Monday, April 30, 2007

Candidate Review Wednesday: Overview

This time 4 years ago, I was firmly committed to Florida's favorite son, my former boss, Senator and former Florida Governor Bob Graham. I had taken a look at Howard Dean and liked what I saw. I was not enamored of John Kerry (more on that later) and I thought John Edwards suffered from premature ejaculation (er, uh, candidacy).

This cycle, I am much more conflicted. There is not one candidate who stands head and shoulders above everyone else, in my opinion. Maybe the best candidate isn't even in the race. Maybe the best candidate is ineligible to run again. There are at least two candidates who I would be equally happy to have as my party's nominee. This is the embarrassment of riches we seem to be suffering this year.

Today, I am launching a series of diaries to try and get the fencepost out of my ass. This series is going to be a little bit like examining my navel, something I have successfully avoided doing to this point in my life for the most part. I hope at the end of the day to have developed a coherent reason to support one candidate over all the others.

There are a couple of caveats I should make here. I am going to support the Democratic nominee. Period.

I want to become a paid employee of, or consultant to, the campaign I end up choosing to support. I could repeat my pattern from the last presidential cycle and spend my energy on the Congressional level. That happened after my first choice, Bob Graham, decided he couldn't sustain a viable campaign. This cycle though, I hope I wind up catching on with the ultimate nominee.

There are two top level criteria I am going to use to evaluate the candidates. The first is their ability to win the nomination. The second is their ability to win the general election. You can't have one without the other. That's what happened to Howard Dean in Iowa last cycle. Iowans came to the conclusion that Dean could not win the general. They also came to the mistaken conclusion that John Kerry could, so what do they know?

In my attempts to evaluate candidates chances to win the nomination, I am going to look at these factors:

  • Values projected in the Message
  • Stance on issues
  • Fundraising ability
  • Staff competence
  • Primary strategy
  • Does this candidate make me feel it?

I am going to go back to square one and do my own research on all these factors. I am a devotee of values based decision making, so I am going to start with that navel gazing thing. I am going to have to come up with a set of criteria to evaluate how each candidate's message resonates with my values (That's the first and the last criteria on the list above.) Those criteria are, by their nature, subjective. The other criteria are more objective in nature. At the end of the day, it is going to come down to my gut feeling as to which candidate makes me feel it more.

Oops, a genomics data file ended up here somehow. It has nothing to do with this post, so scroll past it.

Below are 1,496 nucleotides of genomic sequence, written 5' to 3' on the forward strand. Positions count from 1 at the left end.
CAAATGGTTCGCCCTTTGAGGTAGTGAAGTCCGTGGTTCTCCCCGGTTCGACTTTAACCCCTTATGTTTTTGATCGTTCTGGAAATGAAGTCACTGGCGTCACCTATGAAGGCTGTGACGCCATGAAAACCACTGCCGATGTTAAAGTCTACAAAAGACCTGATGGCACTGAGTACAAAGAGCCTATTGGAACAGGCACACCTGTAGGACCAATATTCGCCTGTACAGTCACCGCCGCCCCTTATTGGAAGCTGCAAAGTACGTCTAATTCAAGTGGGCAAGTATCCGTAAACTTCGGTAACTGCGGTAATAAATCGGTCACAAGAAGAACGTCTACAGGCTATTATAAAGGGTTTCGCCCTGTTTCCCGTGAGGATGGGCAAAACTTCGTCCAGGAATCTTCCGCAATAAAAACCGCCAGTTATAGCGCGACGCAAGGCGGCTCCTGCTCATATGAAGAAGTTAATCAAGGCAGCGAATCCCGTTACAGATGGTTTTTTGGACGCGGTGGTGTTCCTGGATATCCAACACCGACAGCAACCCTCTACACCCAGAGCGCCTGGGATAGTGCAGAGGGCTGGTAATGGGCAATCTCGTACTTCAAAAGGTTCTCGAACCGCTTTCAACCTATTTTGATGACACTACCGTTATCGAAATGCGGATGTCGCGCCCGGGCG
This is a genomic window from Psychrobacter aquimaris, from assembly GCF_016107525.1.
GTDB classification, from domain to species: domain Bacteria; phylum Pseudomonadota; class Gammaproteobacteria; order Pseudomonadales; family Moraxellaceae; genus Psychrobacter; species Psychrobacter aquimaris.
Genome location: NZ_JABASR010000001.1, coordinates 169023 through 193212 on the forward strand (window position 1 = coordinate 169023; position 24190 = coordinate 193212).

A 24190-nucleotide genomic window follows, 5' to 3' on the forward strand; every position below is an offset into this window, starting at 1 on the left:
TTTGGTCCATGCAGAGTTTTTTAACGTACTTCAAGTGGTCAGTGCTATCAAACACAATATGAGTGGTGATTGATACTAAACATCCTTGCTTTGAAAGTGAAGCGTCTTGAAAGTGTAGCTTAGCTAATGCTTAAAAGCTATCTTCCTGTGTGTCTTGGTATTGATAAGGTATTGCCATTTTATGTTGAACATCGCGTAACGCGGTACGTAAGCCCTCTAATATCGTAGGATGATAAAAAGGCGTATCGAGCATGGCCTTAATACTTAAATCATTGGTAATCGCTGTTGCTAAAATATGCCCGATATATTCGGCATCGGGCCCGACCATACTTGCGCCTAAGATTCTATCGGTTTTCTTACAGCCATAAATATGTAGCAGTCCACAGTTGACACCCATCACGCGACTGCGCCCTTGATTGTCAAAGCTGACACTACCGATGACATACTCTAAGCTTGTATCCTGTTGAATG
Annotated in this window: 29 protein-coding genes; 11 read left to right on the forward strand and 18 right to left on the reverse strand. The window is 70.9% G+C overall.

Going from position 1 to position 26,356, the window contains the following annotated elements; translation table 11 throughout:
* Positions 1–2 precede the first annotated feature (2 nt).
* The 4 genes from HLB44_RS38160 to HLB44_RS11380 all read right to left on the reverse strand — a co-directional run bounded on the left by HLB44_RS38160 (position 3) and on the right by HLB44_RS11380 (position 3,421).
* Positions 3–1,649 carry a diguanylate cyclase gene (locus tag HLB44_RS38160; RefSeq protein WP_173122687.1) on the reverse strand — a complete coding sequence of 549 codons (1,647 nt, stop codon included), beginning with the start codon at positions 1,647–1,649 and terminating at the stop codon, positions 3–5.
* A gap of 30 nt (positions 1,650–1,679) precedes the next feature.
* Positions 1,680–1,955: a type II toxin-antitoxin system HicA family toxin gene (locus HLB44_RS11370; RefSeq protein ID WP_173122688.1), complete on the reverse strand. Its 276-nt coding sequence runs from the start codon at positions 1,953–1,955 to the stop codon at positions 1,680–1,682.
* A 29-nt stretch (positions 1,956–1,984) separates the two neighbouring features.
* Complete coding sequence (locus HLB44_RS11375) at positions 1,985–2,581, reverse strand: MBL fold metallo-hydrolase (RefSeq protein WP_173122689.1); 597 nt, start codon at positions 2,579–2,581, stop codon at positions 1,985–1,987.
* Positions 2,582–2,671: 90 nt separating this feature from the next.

That's how I intend to proceed. It should be an interesting journey.

Thursday, April 26, 2007

Iraq Withdrawal - Post Veto Frame

Our Fearless Leader, Georgie W, today reiterated his plan to veto the Iraq Supplemental Appropriations bill passed by Congress this week. You know, the one with the goal of removing US troops from Iraq by the end of March 2008. What's to worry, you say. The American people are on our side on this.

Well, maybe. They are on our side, if we don't stick our foot in our mouth. Or let the other side frame the debate. Is this a slam dunk? Hardly.

Follow me and you'll get my take on how to play the next inning.

We have got to come out of the gate saying:
The President just refused the money needed to get our troops home safely from Iraq. He is now playing politics with the troops lives by refusing to take this money and refusing to plan a safe redeployment.

The numbers seem to be on our side. 71% of Americans disapprove of Bush's handling of Iraq. 64% believe we should set a timetable for withdrawal. 57% believe Congress should have the final say on Iraq troop levels. Sounds pretty good, huh? Well, not so fast, Skippy. Take a look at this:

"The Democrats in Congress have proposed to fund the Iraq war only if the U.S. sets a timetable for troop withdrawal, too. George W. Bush has stated he will veto that proposal. If George W. Bush does veto it, what should the Democrats in Congress do next: should they try to withhold funding for the war until George W. Bush accepts a timetable for troop withdrawal, or should they allow funding for the war, even if there is no timetable?"

56% say Congress should allow the funding after the veto.

That is why we must drive home this point:
Bush refused the money.

Congress gave him the money he asked for, along with reasonable conditions for its use. Bush did not want to be bound by those conditions, so he refused the money. We must not allow the debate to be framed as Congress withholding the money. Congress voted for the money. George Bush refused the money. He is putting our troops lives at risk by refusing the money and refusing to plan a safe redeployment of our troops.

Just say yes, Georgie.